CLOSE UP: Eloise Campbell – Conversations with My Father

A woman in different stages of life. Some with a little girl, some out at a party.

© Eloise Campbell

Shutter Hub member Eloise Campbell has been captivated by photography since childhood. Borrowing her father’s camera sparked her passion. As she matured, she recognised the subjective nature of the medium. She has explored various aspects, particularly documentary photography, capturing musicians on and off the stage, travelling around the world and documenting the lives of nomadic, indigenous cultures, and working with various charities.

She now works in the realm of art photography, discovering great joy in creating deeply personal work. Photography continues to be a powerful means of communication for Eloise, connecting her with others and inviting them to see the world through her lens. 


When my mother passed away a year and a half ago, ten years after my father’s departure, I inherited my father’s extensive collection of negatives. It was from this moment that “Conversations with My Father” came to life. The project emerged as a depiction of what I perceive as the third form of grief – losing the memories of our loved ones.

Images layered of a man smiling. Abstract.

© Eloise Campbell

When someone passes away, we find solace in the fact that we will always have our memories of them. However, as time goes by, the treacherous nature of partial forgetting sets in. Recounting what has not been forgotten becomes a challenge, as memory often provides only disjointed fragments. To compensate for these gaps, the imagination often fills in the missing pieces, blurring the lines between reality and fiction, as Freud aptly noted in his paper “Mourning and Melancholia.”

While I do not subscribe entirely to Freud’s theories, it is comforting to recognize that as far back as 1917, there was an understanding of the impact of memory loss on individuals, especially when memories form a significant part of what remains of the departed. Forgetting anything feels like a betrayal – a repetition of their death. Through “Conversations with My Father,” I aim to portray my own fragmented memory, which now resembles more of a dream than a vivid recollection. In a way, it became a collaboration with my father, who was an avid photographer throughout his life.

Inside an old television is a layered image of two people in love.

© Eloise Campbell

The process began with scanning over ten thousand negatives, a task that consumed the entirety of January. Each image I present in this project is a composition of layered photographs taken over the course of my father’s lifetime, spanning from the 1950s until his passing in 2011. After his death, my mother never took another photo. I use these images to convey the essence of how my memories appear – fractured, layered, and ever-evolving.

Abstract layered image of a child, almost resembling a porcelain doll.

© Eloise Campbell

To me, memories often feel like elusive dreams, where faces morph into one another, making it impossible to hold onto a single image. When you haven’t seen someone you know so well for an extended period, recollection fails to preserve a clear visual representation. One thought quickly transforms into twenty or thirty, or perhaps even morphs into an unrelated object, like a chair. Through my father’s archive, I aim to depict the visual chaos of memories by layering these images, and waiting for a composition to emerge that resonates with me, this can take hours or days. The resulting effect often resembles paintings, a fitting medium to capture the surreal nature of memories and dreams.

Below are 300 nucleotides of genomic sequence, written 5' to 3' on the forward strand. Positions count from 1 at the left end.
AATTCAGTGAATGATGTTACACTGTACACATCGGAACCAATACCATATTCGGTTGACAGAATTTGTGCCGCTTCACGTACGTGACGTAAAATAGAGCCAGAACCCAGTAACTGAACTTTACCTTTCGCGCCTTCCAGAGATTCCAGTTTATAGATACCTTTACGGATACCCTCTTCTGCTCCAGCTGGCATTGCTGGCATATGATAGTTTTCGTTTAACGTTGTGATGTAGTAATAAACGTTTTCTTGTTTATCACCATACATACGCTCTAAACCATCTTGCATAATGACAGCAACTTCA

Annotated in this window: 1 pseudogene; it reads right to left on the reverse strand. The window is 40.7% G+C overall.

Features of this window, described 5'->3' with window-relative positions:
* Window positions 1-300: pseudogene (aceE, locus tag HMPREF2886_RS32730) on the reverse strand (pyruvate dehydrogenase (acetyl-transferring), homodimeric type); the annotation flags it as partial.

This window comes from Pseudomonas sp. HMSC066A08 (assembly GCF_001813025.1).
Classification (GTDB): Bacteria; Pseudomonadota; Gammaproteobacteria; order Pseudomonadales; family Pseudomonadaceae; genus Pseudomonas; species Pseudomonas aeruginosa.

Layered images of adventures. You can see a lion, elephant, boat, beach, the alps and much much more.

© Eloise Campbell

Photography serves as a vessel to resurface memories, allowing us to almost touch or smell them, while other times, it merely ignites a spark without fully retrieving the memory. Some of the images I encountered during this project felt like rediscovering forgotten stories—the tales of my father’s previous wife, his mother, my mother, and the extraordinary love story shared by my parents. Although titled “Conversations with My Father,” this project encompasses my entire family—the grandmother I never had the chance to meet, the aunt I barely knew, and the love my father had for his friends, cars, women (before my mother entered the picture), myself, and my sister. In the end, they left behind a love letter, written in a language that resonates most deeply with me—photographs.

A woman looking at her reflection in a mirror and a layered image of a child looks back.

© Eloise Campbell

In recent months, I have actively participated in various competitions and grants throughout the UK and Europe, with the aspiration of eventually exhibiting my photography. My primary goal is to share my personal story through my images. By delving into the intricate relationship between memory and mourning, I aim to not only impact viewers but also to embark on a healing journey from the loss of my parents. I hope that as viewers engage with the themes of memory and mourning within my work, they will be able to immerse themselves in each image and find a sense of connection and reliability.

Through my visual narrative, I strive to evoke personal responses and foster a broader understanding of the profound experience of loss. It is my sincerest wish to create an atmosphere in which viewers can find solace and engage in introspection, allowing them to reflect on their own experiences and emotions.
This body of work holds immense personal significance to me, as it represents my own journey of healing and self-discovery. Regardless of the impact it may have on others, the process of creating and sharing this work has already been incredibly therapeutic for me.


To find out more about Eloise’s work, visit her website here.



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